Evaluation of In-Die Compression Data for a Deeper Understanding of Altered Excipient Properties upon Temperature Rise
March 28, 2023, midnight
Hanna Dorothea Grumann
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The thermodynamic analysis of tablet formation involves assessing both thermal and mechanical aspects during compression. This study aimed to examine variations in force–displacement data resulting from temperature increases, serving as an indicator for altered excipient properties. The tablet press used was equipped with a thermally controlled die to replicate the heat evolution during industrial-scale tableting. Six predominantly ductile polymers with relatively low glass transition temperatures were tableted at temperatures ranging from 22 to 70°C, while lactose, characterized by brittleness and a high melting point, served as a reference.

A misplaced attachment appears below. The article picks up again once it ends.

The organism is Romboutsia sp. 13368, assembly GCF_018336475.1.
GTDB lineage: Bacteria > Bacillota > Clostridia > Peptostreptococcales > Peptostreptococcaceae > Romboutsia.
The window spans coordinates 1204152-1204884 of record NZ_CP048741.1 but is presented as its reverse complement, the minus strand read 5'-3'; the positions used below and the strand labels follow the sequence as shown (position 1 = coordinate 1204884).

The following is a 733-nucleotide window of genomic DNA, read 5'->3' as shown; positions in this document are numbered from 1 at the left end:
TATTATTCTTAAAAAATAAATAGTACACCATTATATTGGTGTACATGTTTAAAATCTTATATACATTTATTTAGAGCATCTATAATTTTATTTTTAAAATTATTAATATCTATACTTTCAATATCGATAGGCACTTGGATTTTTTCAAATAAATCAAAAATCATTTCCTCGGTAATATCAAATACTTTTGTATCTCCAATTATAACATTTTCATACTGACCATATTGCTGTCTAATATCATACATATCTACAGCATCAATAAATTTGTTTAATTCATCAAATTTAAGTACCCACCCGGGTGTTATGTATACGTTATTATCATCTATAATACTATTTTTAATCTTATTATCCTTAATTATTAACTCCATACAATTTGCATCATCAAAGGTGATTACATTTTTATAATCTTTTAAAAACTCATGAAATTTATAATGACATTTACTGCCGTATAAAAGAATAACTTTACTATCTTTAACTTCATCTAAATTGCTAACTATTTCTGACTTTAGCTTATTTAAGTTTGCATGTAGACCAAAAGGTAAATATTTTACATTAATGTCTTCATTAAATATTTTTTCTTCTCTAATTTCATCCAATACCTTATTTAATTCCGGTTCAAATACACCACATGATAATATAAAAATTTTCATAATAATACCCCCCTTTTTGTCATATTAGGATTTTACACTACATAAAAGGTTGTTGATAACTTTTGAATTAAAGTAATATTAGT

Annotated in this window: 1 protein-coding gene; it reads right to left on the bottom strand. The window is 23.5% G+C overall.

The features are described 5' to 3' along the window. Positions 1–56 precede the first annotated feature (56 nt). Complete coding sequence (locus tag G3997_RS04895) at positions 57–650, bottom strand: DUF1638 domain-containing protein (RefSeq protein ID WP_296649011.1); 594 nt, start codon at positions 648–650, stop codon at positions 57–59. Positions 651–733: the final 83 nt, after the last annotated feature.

The energy analysis encompassed net and recovery work during compression, enabling the calculation of the plasticity factor. These results were then compared to changes in compressibility obtained through Heckel analysis. Elevated temperatures led to a reduction in the required work for plastic deformation in ductile polymers, evidenced by decreasing values for the net work of compaction and the plasticity factor. The recovery work slightly increased at the maximum tableting temperature. In contrast, lactose exhibited no response to temperature variations. Changes in the net work of compaction demonstrated a linear correlation with alterations in yield pressure, which could be linked to the glass transition temperature of a material. Therefore, it is feasible to identify material changes directly from compression data, provided the material's glass transition temperature is sufficiently low.